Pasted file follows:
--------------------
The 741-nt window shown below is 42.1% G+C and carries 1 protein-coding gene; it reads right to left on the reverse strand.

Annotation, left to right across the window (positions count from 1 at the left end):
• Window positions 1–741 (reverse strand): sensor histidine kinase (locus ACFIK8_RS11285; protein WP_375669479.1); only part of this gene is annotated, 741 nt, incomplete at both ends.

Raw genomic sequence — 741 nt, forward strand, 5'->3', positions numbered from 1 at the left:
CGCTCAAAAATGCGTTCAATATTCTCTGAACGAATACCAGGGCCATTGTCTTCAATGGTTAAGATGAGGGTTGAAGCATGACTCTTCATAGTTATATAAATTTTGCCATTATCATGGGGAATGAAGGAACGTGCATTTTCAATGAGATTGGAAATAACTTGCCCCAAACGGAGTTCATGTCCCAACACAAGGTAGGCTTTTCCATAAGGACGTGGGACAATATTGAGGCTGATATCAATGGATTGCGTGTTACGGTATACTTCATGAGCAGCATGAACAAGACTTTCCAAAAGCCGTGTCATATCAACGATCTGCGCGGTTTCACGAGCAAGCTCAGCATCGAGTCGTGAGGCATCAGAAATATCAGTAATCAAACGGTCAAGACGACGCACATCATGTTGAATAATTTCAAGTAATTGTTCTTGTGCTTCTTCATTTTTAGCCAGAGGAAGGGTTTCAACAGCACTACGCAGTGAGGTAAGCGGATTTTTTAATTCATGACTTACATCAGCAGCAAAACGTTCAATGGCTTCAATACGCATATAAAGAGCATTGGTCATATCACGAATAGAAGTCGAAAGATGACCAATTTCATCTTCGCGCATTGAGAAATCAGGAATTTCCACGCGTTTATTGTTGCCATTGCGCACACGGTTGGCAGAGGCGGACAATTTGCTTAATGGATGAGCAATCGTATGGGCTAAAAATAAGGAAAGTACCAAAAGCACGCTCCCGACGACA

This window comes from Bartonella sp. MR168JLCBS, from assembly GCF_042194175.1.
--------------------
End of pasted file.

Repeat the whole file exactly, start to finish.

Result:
The 741-nt window shown below is 42.1% G+C and carries 1 protein-coding gene; it reads right to left on the reverse strand.

Annotation, left to right across the window (positions count from 1 at the left end):
• Window positions 1–741 (reverse strand): sensor histidine kinase (locus ACFIK8_RS11285; protein WP_375669479.1); only part of this gene is annotated, 741 nt, incomplete at both ends.

Raw genomic sequence — 741 nt, forward strand, 5'->3', positions numbered from 1 at the left:
CGCTCAAAAATGCGTTCAATATTCTCTGAACGAATACCAGGGCCATTGTCTTCAATGGTTAAGATGAGGGTTGAAGCATGACTCTTCATAGTTATATAAATTTTGCCATTATCATGGGGAATGAAGGAACGTGCATTTTCAATGAGATTGGAAATAACTTGCCCCAAACGGAGTTCATGTCCCAACACAAGGTAGGCTTTTCCATAAGGACGTGGGACAATATTGAGGCTGATATCAATGGATTGCGTGTTACGGTATACTTCATGAGCAGCATGAACAAGACTTTCCAAAAGCCGTGTCATATCAACGATCTGCGCGGTTTCACGAGCAAGCTCAGCATCGAGTCGTGAGGCATCAGAAATATCAGTAATCAAACGGTCAAGACGACGCACATCATGTTGAATAATTTCAAGTAATTGTTCTTGTGCTTCTTCATTTTTAGCCAGAGGAAGGGTTTCAACAGCACTACGCAGTGAGGTAAGCGGATTTTTTAATTCATGACTTACATCAGCAGCAAAACGTTCAATGGCTTCAATACGCATATAAAGAGCATTGGTCATATCACGAATAGAAGTCGAAAGATGACCAATTTCATCTTCGCGCATTGAGAAATCAGGAATTTCCACGCGTTTATTGTTGCCATTGCGCACACGGTTGGCAGAGGCGGACAATTTGCTTAATGGATGAGCAATCGTATGGGCTAAAAATAAGGAAAGTACCAAAAGCACGCTCCCGACGACA

This window comes from Bartonella sp. MR168JLCBS, from assembly GCF_042194175.1.